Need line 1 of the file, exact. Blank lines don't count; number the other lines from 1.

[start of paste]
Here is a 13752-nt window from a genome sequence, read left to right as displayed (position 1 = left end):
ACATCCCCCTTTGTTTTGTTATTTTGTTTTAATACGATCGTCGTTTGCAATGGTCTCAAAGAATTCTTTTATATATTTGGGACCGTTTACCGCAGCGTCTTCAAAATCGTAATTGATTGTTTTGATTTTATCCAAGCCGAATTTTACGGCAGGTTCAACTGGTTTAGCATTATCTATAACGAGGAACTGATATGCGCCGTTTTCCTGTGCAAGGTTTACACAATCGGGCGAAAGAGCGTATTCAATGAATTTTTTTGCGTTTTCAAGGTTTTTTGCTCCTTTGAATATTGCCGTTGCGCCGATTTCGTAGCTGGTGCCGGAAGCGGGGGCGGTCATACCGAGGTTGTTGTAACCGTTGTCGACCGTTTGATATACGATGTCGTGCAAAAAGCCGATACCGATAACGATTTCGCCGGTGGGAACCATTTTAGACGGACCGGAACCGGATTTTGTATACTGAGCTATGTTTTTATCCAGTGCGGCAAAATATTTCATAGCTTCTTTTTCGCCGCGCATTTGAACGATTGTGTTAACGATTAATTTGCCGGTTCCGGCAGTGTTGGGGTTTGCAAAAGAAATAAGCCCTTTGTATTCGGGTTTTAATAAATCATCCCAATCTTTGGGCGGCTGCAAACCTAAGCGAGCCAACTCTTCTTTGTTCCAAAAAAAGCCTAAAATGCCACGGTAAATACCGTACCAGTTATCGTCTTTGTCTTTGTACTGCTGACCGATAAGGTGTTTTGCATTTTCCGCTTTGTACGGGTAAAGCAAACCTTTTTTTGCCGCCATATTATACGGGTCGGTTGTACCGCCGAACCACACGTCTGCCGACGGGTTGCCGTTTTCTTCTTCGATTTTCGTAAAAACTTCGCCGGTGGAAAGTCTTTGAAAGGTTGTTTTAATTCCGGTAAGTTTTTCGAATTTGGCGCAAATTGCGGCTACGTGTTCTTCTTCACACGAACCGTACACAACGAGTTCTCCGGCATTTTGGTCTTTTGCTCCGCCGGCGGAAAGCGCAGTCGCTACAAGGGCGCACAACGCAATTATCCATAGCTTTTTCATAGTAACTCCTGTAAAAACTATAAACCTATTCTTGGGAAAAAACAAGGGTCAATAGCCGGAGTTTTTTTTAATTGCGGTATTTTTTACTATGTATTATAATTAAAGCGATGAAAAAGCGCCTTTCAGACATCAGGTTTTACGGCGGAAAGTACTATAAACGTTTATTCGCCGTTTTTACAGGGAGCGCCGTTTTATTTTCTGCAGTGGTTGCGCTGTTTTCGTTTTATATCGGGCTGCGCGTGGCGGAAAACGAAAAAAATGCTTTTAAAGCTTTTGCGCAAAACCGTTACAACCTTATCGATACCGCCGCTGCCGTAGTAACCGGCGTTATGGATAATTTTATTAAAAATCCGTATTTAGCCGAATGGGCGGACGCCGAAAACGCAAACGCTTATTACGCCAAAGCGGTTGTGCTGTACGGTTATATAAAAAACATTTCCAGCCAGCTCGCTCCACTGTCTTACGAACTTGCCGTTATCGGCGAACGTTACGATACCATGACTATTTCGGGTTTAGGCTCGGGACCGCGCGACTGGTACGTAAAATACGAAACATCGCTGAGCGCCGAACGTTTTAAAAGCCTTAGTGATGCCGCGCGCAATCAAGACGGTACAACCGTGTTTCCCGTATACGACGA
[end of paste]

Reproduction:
Here is a 13752-nt window from a genome sequence, read left to right as displayed (position 1 = left end):